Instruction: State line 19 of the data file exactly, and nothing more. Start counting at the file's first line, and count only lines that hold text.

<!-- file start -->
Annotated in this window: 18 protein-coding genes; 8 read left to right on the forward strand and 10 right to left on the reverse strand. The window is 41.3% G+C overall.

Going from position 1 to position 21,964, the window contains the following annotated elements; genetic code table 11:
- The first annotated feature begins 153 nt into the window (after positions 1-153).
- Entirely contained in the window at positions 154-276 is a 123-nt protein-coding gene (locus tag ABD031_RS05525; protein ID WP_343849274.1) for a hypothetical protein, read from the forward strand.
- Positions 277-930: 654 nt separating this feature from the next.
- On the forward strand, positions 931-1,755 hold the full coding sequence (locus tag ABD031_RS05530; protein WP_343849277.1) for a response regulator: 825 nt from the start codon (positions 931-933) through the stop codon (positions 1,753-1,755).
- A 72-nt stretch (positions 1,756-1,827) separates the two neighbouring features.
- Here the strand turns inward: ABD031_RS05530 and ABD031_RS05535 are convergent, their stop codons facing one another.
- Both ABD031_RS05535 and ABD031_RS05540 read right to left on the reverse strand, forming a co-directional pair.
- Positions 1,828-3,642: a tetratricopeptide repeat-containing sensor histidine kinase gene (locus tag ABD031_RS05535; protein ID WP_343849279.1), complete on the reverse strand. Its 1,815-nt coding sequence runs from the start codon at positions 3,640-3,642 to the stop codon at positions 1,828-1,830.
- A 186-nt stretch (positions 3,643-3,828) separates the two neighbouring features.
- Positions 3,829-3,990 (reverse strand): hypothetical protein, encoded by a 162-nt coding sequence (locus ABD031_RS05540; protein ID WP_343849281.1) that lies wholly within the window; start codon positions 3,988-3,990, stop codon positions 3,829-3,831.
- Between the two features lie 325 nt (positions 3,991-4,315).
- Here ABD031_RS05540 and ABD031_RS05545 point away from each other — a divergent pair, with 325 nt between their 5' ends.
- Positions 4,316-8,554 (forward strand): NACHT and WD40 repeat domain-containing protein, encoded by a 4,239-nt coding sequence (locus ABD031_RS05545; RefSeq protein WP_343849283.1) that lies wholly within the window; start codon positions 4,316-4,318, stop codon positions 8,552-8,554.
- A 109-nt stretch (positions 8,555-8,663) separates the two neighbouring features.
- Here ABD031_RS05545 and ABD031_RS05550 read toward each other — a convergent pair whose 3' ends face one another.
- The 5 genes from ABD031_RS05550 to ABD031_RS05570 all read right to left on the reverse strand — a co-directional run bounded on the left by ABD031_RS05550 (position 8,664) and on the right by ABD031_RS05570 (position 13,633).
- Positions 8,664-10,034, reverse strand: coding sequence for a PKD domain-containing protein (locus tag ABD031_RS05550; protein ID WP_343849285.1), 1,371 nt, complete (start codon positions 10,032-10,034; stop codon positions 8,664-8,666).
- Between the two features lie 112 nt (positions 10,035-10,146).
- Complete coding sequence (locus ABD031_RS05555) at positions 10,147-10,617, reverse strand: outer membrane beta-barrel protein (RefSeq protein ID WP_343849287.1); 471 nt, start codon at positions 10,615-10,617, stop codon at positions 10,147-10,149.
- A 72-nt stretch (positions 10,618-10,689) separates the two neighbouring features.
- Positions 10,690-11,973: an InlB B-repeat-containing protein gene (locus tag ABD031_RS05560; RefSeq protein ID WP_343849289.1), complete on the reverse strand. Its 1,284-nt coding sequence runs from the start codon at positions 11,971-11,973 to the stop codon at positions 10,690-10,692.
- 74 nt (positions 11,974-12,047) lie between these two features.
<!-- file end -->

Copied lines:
- Positions 8,664-10,034, reverse strand: coding sequence for a PKD domain-containing protein (locus tag ABD031_RS05550; protein ID WP_343849285.1), 1,371 nt, complete (start codon positions 10,032-10,034; stop codon positions 8,664-8,666).